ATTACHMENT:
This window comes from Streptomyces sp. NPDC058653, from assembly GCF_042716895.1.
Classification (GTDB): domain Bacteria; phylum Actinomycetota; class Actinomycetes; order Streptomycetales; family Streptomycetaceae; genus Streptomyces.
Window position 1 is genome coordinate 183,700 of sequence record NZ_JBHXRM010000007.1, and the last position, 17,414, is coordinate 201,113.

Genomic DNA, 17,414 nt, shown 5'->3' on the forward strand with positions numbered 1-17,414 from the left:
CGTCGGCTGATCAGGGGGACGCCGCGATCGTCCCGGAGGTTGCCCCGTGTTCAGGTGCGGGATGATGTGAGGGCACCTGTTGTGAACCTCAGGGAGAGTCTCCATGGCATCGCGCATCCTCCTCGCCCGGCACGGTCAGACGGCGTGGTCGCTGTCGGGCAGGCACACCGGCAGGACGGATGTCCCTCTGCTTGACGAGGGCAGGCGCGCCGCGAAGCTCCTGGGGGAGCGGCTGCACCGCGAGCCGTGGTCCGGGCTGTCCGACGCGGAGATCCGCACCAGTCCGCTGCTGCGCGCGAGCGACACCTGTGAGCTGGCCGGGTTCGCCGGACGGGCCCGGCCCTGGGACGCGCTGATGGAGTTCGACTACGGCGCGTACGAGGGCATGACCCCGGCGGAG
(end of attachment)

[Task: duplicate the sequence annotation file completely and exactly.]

This window comes from Streptomyces sp. NPDC058653, from assembly GCF_042716895.1.
Classification (GTDB): domain Bacteria; phylum Actinomycetota; class Actinomycetes; order Streptomycetales; family Streptomycetaceae; genus Streptomyces.
Window position 1 is genome coordinate 183,700 of sequence record NZ_JBHXRM010000007.1, and the last position, 17,414, is coordinate 201,113.

Genomic DNA, 17,414 nt, shown 5'->3' on the forward strand with positions numbered 1-17,414 from the left:
CGTCGGCTGATCAGGGGGACGCCGCGATCGTCCCGGAGGTTGCCCCGTGTTCAGGTGCGGGATGATGTGAGGGCACCTGTTGTGAACCTCAGGGAGAGTCTCCATGGCATCGCGCATCCTCCTCGCCCGGCACGGTCAGACGGCGTGGTCGCTGTCGGGCAGGCACACCGGCAGGACGGATGTCCCTCTGCTTGACGAGGGCAGGCGCGCCGCGAAGCTCCTGGGGGAGCGGCTGCACCGCGAGCCGTGGTCCGGGCTGTCCGACGCGGAGATCCGCACCAGTCCGCTGCTGCGCGCGAGCGACACCTGTGAGCTGGCCGGGTTCGCCGGACGGGCCCGGCCCTGGGACGCGCTGATGGAGTTCGACTACGGCGCGTACGAGGGCATGACCCCGGCGGAG